June 27, 2016
The Council on Tall Buildings and Urban Habitat (CTBUH) has announced the winners of its annual Tall Building Awards for 2016. The Awards are, judged by a panel of experts, primarily drawn from the property and architecture sectors. The CTBUH claims its awards provide ‘a more comprehensive and sophisticated view of these important structures, while advocating for improvements in every aspect of performance, including those that have the greatest positive impact on the individuals who use these buildings and the cities they inhabit.’ The best tall buildings have been announced for each of four regions: Americas, Asia & Australasia, Europe and Middle East & Africa. While the winners in the Middle East and US were both residential projects, the winners in Asia and Europe were both primarily office based or mixed use projects; the Shanghai Tower in Shanghai and The White Walls mixed-use building in Nicosia, Cyprus.
June 18, 2016
In this week’s Newsletter; Mark Eltringham says we must question the idea that there is one ideal form of office; and argues events such as Clerkenwell Design Week wouldn’t function unless there was some consensus on what constitutes good and bad design. The supply of flexible workspace in London outstrips conventional office space; emerging technologies will create more organic workspace; and employees thrive in a workplace that is sensitive to their needs and well-being. Women who work long hours could be damaging their health; the UK remains in the grip of a digital skills crisis; people welcome the idea of robot help and the IEA says cities can contribute to a cut in carbon emissions. You can download our Insight Briefing, produced in partnership with Connection, on the boundless office; visit our new events page, follow us on Twitter and join our LinkedIn Group to discuss these and other stories.
June 8, 2016
With urban areas accounting for up to two-thirds of the potential to reduce global carbon emissions, cities must take the lead in the transition to low-carbon energy, says the International Energy Agency (IEA) in its annual report. Offering long-term pathways that could limit the global temperature increase to no more than 2°C, in line with the goals set at the Paris climate conference (COP21) in December 2015, the report suggests that the most cost-effective approach involves deploying low-carbon options in cities, especially in emerging and developing economies. Because buildings provide useful space to self-generate the electricity they consume: by 2050, rooftop solar could technically meet one-third of electricity demand. Such buildings offer significant demand potential for the roll-out of the most efficient technologies, like energy-efficient windows and appliances. However, international collaboration is essential, claims the report.
June 3, 2016
Uncertainty about the consequences of a possible UK vote to leave the EU is having an adverse effect on the country’s construction pipeline, according to the Markit/CPS survey of activity in the market. According to the study, new building orders declined during May for the first time in three years although at 51.2, the index remains above the neutral 50 threshold which indicates that the trend remains positive. The May study specifically asked respondents how their work had been affected by the Brexit vote with one third saying it had had a negative effect. Meanwhile, an April study from CBRE found that demand for office space in London had remained robust through the first quarter despite fears that uncertainty about the market and the wider economy related to the referendum would dampen demand. Meanwhile, a new survey from the IEMA claims that two-thirds of members believe environmental issues will be given lower priority if the UK leaves the EU.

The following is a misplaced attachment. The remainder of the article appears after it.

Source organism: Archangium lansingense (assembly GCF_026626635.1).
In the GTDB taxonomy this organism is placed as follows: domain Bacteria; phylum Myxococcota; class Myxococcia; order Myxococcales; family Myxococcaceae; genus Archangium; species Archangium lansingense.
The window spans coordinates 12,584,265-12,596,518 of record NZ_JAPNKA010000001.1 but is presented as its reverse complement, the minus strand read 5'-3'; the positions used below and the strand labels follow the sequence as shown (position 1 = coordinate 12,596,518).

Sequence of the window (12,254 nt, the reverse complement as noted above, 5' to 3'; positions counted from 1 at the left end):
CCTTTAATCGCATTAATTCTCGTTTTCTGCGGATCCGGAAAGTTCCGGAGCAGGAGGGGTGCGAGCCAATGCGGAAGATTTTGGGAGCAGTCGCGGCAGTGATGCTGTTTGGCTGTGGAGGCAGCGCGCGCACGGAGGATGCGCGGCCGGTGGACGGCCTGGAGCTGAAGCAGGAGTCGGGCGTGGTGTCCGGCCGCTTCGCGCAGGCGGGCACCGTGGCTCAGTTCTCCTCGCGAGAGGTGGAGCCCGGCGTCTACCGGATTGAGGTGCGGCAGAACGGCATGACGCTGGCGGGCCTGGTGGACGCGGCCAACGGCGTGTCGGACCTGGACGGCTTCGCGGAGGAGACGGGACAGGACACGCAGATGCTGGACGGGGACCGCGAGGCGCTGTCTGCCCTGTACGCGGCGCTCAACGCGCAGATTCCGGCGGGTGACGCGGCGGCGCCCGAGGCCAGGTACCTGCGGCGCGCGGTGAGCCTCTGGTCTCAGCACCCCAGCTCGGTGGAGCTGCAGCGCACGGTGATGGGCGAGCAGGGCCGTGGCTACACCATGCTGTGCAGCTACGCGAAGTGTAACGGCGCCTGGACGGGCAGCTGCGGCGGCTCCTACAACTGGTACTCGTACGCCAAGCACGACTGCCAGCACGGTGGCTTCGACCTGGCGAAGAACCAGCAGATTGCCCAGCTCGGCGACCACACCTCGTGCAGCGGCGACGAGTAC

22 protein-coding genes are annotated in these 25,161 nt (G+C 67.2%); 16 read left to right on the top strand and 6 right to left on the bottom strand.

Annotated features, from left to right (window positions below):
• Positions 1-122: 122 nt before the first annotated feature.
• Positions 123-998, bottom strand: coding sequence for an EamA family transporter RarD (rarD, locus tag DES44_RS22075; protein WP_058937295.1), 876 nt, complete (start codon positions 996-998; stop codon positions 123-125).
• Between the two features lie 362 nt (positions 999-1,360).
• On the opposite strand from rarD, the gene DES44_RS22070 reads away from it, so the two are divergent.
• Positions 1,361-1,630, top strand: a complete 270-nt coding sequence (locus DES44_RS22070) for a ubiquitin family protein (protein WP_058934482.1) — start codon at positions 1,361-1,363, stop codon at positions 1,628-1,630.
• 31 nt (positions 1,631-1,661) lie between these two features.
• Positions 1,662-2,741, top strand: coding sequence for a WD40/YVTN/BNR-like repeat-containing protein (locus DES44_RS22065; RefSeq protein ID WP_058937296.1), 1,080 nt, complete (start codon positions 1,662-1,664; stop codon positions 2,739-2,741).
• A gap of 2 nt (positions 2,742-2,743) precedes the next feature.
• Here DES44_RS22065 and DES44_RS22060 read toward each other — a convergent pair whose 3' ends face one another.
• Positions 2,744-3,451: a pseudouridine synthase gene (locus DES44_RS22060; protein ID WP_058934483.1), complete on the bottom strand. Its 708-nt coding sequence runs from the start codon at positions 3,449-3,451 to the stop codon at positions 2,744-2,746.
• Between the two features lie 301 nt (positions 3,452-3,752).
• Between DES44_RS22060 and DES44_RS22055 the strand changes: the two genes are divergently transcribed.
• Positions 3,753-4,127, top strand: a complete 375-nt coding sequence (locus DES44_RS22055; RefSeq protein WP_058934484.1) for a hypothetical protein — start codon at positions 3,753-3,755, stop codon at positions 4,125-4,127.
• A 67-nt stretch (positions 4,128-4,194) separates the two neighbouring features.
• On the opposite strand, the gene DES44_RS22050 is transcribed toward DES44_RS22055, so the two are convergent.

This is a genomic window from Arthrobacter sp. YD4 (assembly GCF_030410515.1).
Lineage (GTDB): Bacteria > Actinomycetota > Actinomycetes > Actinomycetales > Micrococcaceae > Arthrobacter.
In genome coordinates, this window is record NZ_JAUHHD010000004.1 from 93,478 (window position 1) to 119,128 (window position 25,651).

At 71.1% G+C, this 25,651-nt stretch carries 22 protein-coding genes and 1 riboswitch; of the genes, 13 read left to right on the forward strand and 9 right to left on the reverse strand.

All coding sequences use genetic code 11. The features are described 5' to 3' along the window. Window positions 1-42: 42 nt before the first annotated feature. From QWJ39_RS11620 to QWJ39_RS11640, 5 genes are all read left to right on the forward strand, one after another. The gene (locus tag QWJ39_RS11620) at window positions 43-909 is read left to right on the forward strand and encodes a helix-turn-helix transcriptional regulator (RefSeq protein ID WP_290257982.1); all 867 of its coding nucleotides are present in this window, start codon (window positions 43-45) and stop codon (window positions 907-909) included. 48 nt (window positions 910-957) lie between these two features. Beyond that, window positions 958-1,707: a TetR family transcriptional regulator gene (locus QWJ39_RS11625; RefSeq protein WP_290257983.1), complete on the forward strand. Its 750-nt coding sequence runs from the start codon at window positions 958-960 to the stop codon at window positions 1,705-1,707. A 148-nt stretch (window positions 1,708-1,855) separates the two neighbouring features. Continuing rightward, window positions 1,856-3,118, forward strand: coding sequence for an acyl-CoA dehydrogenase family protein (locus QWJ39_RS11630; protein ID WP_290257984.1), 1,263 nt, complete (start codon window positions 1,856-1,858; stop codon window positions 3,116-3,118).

June 3, 2016
There is an urgent need for more action and greater leadership in tackling sustainability requirements in commercial real estate. Just a handful of large companies are meeting sustainability challenges, according to Bilfinger GVA’s sixth Green to Gold survey on the risks of rising sustainability pressures and market demands, with the progress being made not as strong as expected. Although 84 percent of respondents acknowledged that they have a sustainability strategy in place, there are still huge gaps that need to be filled in order to meet appropriate standards. Only 50 percent admitted to assessing operational energy efficiency, whilst 63 percent are not assigning specific figures for the costs or benefits of sustainability issues in investment appraisal calculations. Added to this, 43 percent are yet to assess their portfolio’s risk profile with regards to Minimum Energy Efficiency Standards. This means the industry now finds itself with more to achieve in significantly less time.
May 27, 2016
The Government of Dubai has announced the opening of what it claims is the world’s first 3D printed office building, a project it first unveiled last Summer. China may take issue with them on that claim but the announcement marks yet another step in the development of the construction process towards mainstream use. The Emirate is using the 250 sq. m. Museum of the Future building as an example of how the UAE can lead the world in 3D building technology. A 3D printer took 17 days to print the building using a modified cement material in layers. The total cost of the print was US$140,000 excluding interior fit-out and furnishing. The developers also claim that there was a 50 percent saving on labour costs as the project only involved 18 people on site, mostly electricians and engineers. The design claims to achieve ‘a shift from the traditional form of work environments and provide greater opportunities to stimulate innovation and communication between workplace teams.’